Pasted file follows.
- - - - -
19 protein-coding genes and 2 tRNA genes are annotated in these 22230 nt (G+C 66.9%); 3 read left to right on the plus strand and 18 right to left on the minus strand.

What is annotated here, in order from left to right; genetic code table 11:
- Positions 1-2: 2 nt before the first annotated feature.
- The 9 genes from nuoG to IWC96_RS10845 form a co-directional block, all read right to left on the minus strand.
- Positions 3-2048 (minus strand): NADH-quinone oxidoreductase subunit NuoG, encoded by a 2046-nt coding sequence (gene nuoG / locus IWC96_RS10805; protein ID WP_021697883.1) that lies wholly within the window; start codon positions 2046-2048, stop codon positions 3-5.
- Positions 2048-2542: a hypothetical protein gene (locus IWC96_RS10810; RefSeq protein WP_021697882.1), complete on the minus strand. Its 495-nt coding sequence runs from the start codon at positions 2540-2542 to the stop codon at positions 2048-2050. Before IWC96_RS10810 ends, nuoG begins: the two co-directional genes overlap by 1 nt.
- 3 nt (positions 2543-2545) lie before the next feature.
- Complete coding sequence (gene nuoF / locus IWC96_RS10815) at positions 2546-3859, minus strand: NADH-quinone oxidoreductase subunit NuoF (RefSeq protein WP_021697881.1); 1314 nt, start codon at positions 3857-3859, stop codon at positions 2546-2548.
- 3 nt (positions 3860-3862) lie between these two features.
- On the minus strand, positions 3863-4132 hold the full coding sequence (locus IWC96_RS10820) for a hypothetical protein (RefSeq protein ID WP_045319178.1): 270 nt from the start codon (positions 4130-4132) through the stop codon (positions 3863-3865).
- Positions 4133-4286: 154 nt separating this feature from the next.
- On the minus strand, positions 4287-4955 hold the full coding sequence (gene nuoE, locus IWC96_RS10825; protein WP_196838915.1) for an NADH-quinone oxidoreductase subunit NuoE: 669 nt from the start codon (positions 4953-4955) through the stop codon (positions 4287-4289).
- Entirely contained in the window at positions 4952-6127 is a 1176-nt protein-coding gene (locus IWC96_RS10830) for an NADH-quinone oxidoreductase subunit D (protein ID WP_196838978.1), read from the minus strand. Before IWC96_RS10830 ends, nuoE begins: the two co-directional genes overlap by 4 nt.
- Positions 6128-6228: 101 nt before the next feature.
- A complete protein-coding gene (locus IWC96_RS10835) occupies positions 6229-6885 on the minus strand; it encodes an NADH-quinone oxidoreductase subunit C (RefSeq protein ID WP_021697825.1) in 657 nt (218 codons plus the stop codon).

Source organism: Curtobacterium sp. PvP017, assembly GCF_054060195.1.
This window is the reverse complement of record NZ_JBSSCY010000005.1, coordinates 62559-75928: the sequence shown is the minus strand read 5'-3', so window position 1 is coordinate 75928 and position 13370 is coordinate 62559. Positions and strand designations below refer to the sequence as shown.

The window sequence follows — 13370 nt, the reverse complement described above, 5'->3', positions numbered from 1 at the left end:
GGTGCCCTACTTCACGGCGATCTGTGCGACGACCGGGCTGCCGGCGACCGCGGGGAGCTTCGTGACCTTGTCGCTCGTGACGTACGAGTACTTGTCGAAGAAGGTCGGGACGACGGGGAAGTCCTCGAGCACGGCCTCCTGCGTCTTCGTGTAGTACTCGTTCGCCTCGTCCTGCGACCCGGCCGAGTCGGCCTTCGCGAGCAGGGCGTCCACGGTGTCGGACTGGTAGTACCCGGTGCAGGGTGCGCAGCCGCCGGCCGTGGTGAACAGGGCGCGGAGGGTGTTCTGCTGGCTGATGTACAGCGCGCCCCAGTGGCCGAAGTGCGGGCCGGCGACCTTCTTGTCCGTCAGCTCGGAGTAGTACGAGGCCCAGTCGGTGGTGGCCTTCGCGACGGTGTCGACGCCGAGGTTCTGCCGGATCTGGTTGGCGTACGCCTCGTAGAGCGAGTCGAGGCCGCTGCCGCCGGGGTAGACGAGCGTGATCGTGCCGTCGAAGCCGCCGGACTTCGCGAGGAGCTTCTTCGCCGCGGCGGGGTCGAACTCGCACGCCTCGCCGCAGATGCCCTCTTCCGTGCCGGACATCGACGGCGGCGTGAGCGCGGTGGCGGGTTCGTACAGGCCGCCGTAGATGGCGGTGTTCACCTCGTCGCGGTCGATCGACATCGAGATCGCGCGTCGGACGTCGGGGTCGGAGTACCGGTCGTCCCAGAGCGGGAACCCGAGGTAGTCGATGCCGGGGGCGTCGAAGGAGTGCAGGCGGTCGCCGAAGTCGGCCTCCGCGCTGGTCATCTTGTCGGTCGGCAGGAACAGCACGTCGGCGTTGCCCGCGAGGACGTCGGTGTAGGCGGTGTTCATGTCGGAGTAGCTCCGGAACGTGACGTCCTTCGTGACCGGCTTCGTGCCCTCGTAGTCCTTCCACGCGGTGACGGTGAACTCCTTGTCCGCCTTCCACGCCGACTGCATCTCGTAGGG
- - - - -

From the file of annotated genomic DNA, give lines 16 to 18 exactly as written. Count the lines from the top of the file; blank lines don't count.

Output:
Source organism: Curtobacterium sp. PvP017, assembly GCF_054060195.1.
This window is the reverse complement of record NZ_JBSSCY010000005.1, coordinates 62559-75928: the sequence shown is the minus strand read 5'-3', so window position 1 is coordinate 75928 and position 13370 is coordinate 62559. Positions and strand designations below refer to the sequence as shown.

The window sequence follows — 13370 nt, the reverse complement described above, 5'->3', positions numbered from 1 at the left end: